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The Sailfish is Florida’s State Saltwater Fish

by Captain Gina Bradley
All I can say is, “Keep your eyes Open!” One of the most unique sights I have comes from a summer morning after hopping on the boat with Captain Richard. We went out of Port Canaveral to do some deep sea fishing and didn’t get very far before Richard said, “let’s put out the lines here the water is such a beautiful deep blue color.” You could see as far down as your eye would carry. I knew it was in the mid-summer, and we didn’t have to get out too far so being more nearshore we would begin hooking into fish, so I was good with putting out the rods quickly.

As I was baiting the lines and pitching them out behind the boat, I looked over and saw a large piece of trash in the water. To me, it seemed like a big black trash bag someone threw overboard.  I was insistent with Richard that we must go over and collect the trash as I thought how awful it was for someone to liter on the ocean.

sailfish saltwater fish
sailfish caught offshore

Richard tactfully and skillfully moved in the direction of the trash bag placing us right in the path. To my amusement, he surprised me with a slight turn then picked up a rod and cast to the trash. I thought it was the most foolish thing to try and snag that black bag with a fishing line. Immediately, nothing was foolish about what he did because as soon as the bait hit the water that trash bag came alive, he had a sailfish light up on the line! Richard knew what that “black trash bag” was; he has seen it too many times before! It was the sailfish! Only do sailfish raise their sails when they are excited or swimming at the top. I suppose this one was taking a break and relaxing on the surface.

What a day that made for being on the water. Typically, we can pickup sailfish here and there while deep sea fishing Cape Canaveral. They are not a target fish in our area. However, if you want to go after just sailfish, you will have much better chances down in the south Florida area where the gulf stream runs about five miles out from shore.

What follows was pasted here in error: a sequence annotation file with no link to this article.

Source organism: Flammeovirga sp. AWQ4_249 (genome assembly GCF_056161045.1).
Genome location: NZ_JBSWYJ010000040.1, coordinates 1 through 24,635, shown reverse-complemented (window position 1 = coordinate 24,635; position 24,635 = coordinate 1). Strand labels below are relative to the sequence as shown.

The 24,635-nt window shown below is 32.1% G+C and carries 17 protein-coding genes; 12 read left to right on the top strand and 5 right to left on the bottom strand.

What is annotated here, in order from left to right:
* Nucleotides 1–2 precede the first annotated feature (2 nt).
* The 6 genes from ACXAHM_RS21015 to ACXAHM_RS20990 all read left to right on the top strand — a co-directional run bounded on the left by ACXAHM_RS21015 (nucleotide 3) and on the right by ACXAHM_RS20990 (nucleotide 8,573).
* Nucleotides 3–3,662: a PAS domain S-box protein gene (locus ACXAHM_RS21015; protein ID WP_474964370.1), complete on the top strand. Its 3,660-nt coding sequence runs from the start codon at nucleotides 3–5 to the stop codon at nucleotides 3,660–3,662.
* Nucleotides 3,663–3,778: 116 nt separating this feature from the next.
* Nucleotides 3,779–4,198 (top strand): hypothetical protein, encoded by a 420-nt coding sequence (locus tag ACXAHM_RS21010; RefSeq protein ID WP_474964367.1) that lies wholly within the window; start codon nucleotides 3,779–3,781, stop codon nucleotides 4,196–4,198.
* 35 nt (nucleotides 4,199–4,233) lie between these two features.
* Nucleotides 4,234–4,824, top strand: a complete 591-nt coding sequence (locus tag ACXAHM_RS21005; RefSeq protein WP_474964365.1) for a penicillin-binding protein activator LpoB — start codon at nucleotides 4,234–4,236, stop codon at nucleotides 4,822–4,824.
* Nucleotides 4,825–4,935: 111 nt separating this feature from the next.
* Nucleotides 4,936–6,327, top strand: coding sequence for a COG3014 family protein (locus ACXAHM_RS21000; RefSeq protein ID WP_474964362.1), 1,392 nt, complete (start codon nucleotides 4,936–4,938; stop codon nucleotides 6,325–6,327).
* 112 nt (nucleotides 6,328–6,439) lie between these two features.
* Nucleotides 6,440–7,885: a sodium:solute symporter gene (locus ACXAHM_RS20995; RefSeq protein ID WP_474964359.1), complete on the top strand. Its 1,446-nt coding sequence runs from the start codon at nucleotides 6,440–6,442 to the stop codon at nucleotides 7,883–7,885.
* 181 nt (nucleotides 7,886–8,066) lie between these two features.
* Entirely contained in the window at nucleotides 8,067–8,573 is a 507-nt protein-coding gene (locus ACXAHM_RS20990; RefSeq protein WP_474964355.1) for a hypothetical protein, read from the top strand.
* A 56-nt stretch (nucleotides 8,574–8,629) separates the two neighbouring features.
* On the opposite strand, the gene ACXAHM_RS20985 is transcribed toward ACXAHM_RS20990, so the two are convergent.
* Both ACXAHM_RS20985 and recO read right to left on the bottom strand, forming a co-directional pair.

Atlantic Sailfish or Sail Fish, Billfish

Sailfish are OFFSHORE species, in south Florida, you will find them in waters near the Gulf Stream; off the Panhandle near the 100 foot fathom line. We catch sailfish more often in the cooler months and often seen them “sailing” off Cape Canaveral waters or around offshore bait pods “balling” bait together for the feed. Richard has shared with me a few stories of him witnessing a hand full of sailfish sailing on and around the bait feeding over some of the Cape Canaveral wrecks.


Sailfish are a rapid growing species, reaching 4 to 5 feet in a single year; swims at speeds up to 50 knots; feeds on the surface or at mid-depths on smaller pelagic fishes and squid. It is said that sailfish is the fastest swimming fish in the ocean.

Sailfish are colored dark blue on top, brown-blue laterally, silvery white underbelly; upper jaw elongated in the form of spear; first dorsal greatly enlarged in the shape of a sail. With many black spots, its front squared off, highest at its midpoint; pelvic fins very narrow, reaching almost to the anus; body covered with embedded scales, blunt at end; lateral line curved above pectoral, then straight to base of the tail.


63″ minimum from tip of bottom jaw to fork of tail. Limit of one per day per angler. Additional permits are required in federal waters. Florida Sailfish Regulations.

State Record
116 Pound Florida Record

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